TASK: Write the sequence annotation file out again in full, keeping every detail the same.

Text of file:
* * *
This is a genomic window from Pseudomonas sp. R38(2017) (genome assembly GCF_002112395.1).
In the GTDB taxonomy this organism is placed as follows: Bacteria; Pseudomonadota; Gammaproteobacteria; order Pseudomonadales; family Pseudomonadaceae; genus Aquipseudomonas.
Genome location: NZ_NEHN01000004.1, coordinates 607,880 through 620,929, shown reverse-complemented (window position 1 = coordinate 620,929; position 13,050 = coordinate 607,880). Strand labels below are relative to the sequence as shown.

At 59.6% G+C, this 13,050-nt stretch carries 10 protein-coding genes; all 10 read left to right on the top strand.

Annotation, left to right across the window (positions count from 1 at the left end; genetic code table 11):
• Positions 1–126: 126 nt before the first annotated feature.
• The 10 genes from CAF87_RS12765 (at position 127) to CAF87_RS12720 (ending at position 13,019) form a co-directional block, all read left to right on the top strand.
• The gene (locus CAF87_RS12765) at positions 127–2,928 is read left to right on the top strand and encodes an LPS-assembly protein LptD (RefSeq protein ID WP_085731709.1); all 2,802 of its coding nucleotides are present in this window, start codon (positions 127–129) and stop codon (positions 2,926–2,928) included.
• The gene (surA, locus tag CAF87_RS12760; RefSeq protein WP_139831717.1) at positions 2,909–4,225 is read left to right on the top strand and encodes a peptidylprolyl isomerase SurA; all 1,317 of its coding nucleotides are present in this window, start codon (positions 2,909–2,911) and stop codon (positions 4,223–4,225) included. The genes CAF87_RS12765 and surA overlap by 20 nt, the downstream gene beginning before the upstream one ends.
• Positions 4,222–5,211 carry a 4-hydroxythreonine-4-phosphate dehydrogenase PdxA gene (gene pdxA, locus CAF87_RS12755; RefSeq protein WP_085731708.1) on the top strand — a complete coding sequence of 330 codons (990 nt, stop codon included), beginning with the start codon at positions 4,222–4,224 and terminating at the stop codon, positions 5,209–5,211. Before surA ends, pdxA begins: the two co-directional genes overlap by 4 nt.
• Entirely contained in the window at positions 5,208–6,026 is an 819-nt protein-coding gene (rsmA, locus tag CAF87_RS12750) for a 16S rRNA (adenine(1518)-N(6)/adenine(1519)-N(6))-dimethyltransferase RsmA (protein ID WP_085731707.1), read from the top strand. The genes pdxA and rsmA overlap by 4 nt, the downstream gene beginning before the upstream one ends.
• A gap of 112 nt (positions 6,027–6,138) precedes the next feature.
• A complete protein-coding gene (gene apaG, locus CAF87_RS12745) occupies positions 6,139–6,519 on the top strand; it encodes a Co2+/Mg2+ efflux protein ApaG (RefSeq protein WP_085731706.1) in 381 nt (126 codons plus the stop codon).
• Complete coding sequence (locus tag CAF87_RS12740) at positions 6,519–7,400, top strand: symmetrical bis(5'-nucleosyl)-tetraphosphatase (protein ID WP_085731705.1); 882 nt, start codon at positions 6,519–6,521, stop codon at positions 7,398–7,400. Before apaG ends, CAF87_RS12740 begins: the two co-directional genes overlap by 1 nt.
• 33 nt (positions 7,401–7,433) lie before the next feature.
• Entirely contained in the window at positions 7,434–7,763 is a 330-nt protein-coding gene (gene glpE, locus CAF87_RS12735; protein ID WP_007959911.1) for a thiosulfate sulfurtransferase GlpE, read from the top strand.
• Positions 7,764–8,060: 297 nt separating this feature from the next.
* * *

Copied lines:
This is a genomic window from Pseudomonas sp. R38(2017) (genome assembly GCF_002112395.1).
In the GTDB taxonomy this organism is placed as follows: Bacteria; Pseudomonadota; Gammaproteobacteria; order Pseudomonadales; family Pseudomonadaceae; genus Aquipseudomonas.
Genome location: NZ_NEHN01000004.1, coordinates 607,880 through 620,929, shown reverse-complemented (window position 1 = coordinate 620,929; position 13,050 = coordinate 607,880). Strand labels below are relative to the sequence as shown.

At 59.6% G+C, this 13,050-nt stretch carries 10 protein-coding genes; all 10 read left to right on the top strand.

Annotation, left to right across the window (positions count from 1 at the left end; genetic code table 11):
• Positions 1–126: 126 nt before the first annotated feature.
• The 10 genes from CAF87_RS12765 (at position 127) to CAF87_RS12720 (ending at position 13,019) form a co-directional block, all read left to right on the top strand.
• The gene (locus CAF87_RS12765) at positions 127–2,928 is read left to right on the top strand and encodes an LPS-assembly protein LptD (RefSeq protein ID WP_085731709.1); all 2,802 of its coding nucleotides are present in this window, start codon (positions 127–129) and stop codon (positions 2,926–2,928) included.
• The gene (surA, locus tag CAF87_RS12760; RefSeq protein WP_139831717.1) at positions 2,909–4,225 is read left to right on the top strand and encodes a peptidylprolyl isomerase SurA; all 1,317 of its coding nucleotides are present in this window, start codon (positions 2,909–2,911) and stop codon (positions 4,223–4,225) included. The genes CAF87_RS12765 and surA overlap by 20 nt, the downstream gene beginning before the upstream one ends.
• Positions 4,222–5,211 carry a 4-hydroxythreonine-4-phosphate dehydrogenase PdxA gene (gene pdxA, locus CAF87_RS12755; RefSeq protein WP_085731708.1) on the top strand — a complete coding sequence of 330 codons (990 nt, stop codon included), beginning with the start codon at positions 4,222–4,224 and terminating at the stop codon, positions 5,209–5,211. Before surA ends, pdxA begins: the two co-directional genes overlap by 4 nt.
• Entirely contained in the window at positions 5,208–6,026 is an 819-nt protein-coding gene (rsmA, locus tag CAF87_RS12750) for a 16S rRNA (adenine(1518)-N(6)/adenine(1519)-N(6))-dimethyltransferase RsmA (protein ID WP_085731707.1), read from the top strand. The genes pdxA and rsmA overlap by 4 nt, the downstream gene beginning before the upstream one ends.
• A gap of 112 nt (positions 6,027–6,138) precedes the next feature.
• A complete protein-coding gene (gene apaG, locus CAF87_RS12745) occupies positions 6,139–6,519 on the top strand; it encodes a Co2+/Mg2+ efflux protein ApaG (RefSeq protein WP_085731706.1) in 381 nt (126 codons plus the stop codon).
• Complete coding sequence (locus tag CAF87_RS12740) at positions 6,519–7,400, top strand: symmetrical bis(5'-nucleosyl)-tetraphosphatase (protein ID WP_085731705.1); 882 nt, start codon at positions 6,519–6,521, stop codon at positions 7,398–7,400. Before apaG ends, CAF87_RS12740 begins: the two co-directional genes overlap by 1 nt.
• 33 nt (positions 7,401–7,433) lie before the next feature.
• Entirely contained in the window at positions 7,434–7,763 is a 330-nt protein-coding gene (gene glpE, locus CAF87_RS12735; protein ID WP_007959911.1) for a thiosulfate sulfurtransferase GlpE, read from the top strand.
• Positions 7,764–8,060: 297 nt separating this feature from the next.